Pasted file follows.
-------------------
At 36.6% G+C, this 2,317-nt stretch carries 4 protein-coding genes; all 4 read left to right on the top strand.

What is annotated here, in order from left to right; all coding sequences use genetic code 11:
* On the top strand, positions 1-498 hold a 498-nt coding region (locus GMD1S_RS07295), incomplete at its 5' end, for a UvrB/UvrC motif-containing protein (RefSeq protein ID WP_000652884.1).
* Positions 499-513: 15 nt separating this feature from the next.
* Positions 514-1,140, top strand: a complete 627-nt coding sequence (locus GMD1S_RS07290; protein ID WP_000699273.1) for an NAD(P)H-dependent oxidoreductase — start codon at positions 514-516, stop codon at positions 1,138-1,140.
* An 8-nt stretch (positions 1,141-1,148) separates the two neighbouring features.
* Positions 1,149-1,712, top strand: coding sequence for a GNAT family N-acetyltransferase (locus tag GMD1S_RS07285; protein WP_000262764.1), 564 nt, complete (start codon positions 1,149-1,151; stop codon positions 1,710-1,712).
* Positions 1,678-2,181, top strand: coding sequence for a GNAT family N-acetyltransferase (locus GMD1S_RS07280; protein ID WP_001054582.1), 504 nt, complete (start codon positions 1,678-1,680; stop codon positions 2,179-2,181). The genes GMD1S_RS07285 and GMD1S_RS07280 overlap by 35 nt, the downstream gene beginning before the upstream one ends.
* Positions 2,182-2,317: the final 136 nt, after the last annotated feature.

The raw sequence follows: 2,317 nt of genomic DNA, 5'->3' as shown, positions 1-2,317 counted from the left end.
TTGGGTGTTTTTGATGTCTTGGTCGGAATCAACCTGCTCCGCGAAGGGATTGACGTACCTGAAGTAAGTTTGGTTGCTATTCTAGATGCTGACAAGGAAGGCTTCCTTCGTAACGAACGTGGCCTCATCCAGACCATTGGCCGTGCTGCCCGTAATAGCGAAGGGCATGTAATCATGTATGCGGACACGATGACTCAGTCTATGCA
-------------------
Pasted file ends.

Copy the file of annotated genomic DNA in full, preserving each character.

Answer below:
At 36.6% G+C, this 2,317-nt stretch carries 4 protein-coding genes; all 4 read left to right on the top strand.

What is annotated here, in order from left to right; all coding sequences use genetic code 11:
* On the top strand, positions 1-498 hold a 498-nt coding region (locus GMD1S_RS07295), incomplete at its 5' end, for a UvrB/UvrC motif-containing protein (RefSeq protein ID WP_000652884.1).
* Positions 499-513: 15 nt separating this feature from the next.
* Positions 514-1,140, top strand: a complete 627-nt coding sequence (locus GMD1S_RS07290; protein ID WP_000699273.1) for an NAD(P)H-dependent oxidoreductase — start codon at positions 514-516, stop codon at positions 1,138-1,140.
* An 8-nt stretch (positions 1,141-1,148) separates the two neighbouring features.
* Positions 1,149-1,712, top strand: coding sequence for a GNAT family N-acetyltransferase (locus tag GMD1S_RS07285; protein WP_000262764.1), 564 nt, complete (start codon positions 1,149-1,151; stop codon positions 1,710-1,712).
* Positions 1,678-2,181, top strand: coding sequence for a GNAT family N-acetyltransferase (locus GMD1S_RS07280; protein ID WP_001054582.1), 504 nt, complete (start codon positions 1,678-1,680; stop codon positions 2,179-2,181). The genes GMD1S_RS07285 and GMD1S_RS07280 overlap by 35 nt, the downstream gene beginning before the upstream one ends.
* Positions 2,182-2,317: the final 136 nt, after the last annotated feature.

The raw sequence follows: 2,317 nt of genomic DNA, 5'->3' as shown, positions 1-2,317 counted from the left end.
TTGGGTGTTTTTGATGTCTTGGTCGGAATCAACCTGCTCCGCGAAGGGATTGACGTACCTGAAGTAAGTTTGGTTGCTATTCTAGATGCTGACAAGGAAGGCTTCCTTCGTAACGAACGTGGCCTCATCCAGACCATTGGCCGTGCTGCCCGTAATAGCGAAGGGCATGTAATCATGTATGCGGACACGATGACTCAGTCTATGCA